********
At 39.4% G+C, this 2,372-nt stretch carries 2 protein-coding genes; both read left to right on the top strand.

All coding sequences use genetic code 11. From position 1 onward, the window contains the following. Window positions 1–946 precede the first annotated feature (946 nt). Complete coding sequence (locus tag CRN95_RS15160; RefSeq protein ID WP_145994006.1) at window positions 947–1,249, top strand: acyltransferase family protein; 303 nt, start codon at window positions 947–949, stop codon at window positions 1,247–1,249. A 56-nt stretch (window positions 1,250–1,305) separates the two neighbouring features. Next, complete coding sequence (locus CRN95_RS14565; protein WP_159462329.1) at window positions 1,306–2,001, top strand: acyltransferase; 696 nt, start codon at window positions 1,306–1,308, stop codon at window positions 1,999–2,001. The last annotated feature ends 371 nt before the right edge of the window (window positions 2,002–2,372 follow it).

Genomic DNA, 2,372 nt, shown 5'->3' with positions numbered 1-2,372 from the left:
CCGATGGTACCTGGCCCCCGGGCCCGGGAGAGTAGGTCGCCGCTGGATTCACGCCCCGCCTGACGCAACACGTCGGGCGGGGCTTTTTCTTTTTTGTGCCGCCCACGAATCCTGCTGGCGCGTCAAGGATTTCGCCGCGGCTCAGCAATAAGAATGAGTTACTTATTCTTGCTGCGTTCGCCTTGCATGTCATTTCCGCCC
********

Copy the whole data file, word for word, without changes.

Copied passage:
At 39.4% G+C, this 2,372-nt stretch carries 2 protein-coding genes; both read left to right on the top strand.

All coding sequences use genetic code 11. From position 1 onward, the window contains the following. Window positions 1–946 precede the first annotated feature (946 nt). Complete coding sequence (locus tag CRN95_RS15160; RefSeq protein ID WP_145994006.1) at window positions 947–1,249, top strand: acyltransferase family protein; 303 nt, start codon at window positions 947–949, stop codon at window positions 1,247–1,249. A 56-nt stretch (window positions 1,250–1,305) separates the two neighbouring features. Next, complete coding sequence (locus CRN95_RS14565; protein WP_159462329.1) at window positions 1,306–2,001, top strand: acyltransferase; 696 nt, start codon at window positions 1,306–1,308, stop codon at window positions 1,999–2,001. The last annotated feature ends 371 nt before the right edge of the window (window positions 2,002–2,372 follow it).

Genomic DNA, 2,372 nt, shown 5'->3' with positions numbered 1-2,372 from the left:
CCGATGGTACCTGGCCCCCGGGCCCGGGAGAGTAGGTCGCCGCTGGATTCACGCCCCGCCTGACGCAACACGTCGGGCGGGGCTTTTTCTTTTTTGTGCCGCCCACGAATCCTGCTGGCGCGTCAAGGATTTCGCCGCGGCTCAGCAATAAGAATGAGTTACTTATTCTTGCTGCGTTCGCCTTGCATGTCATTTCCGCCC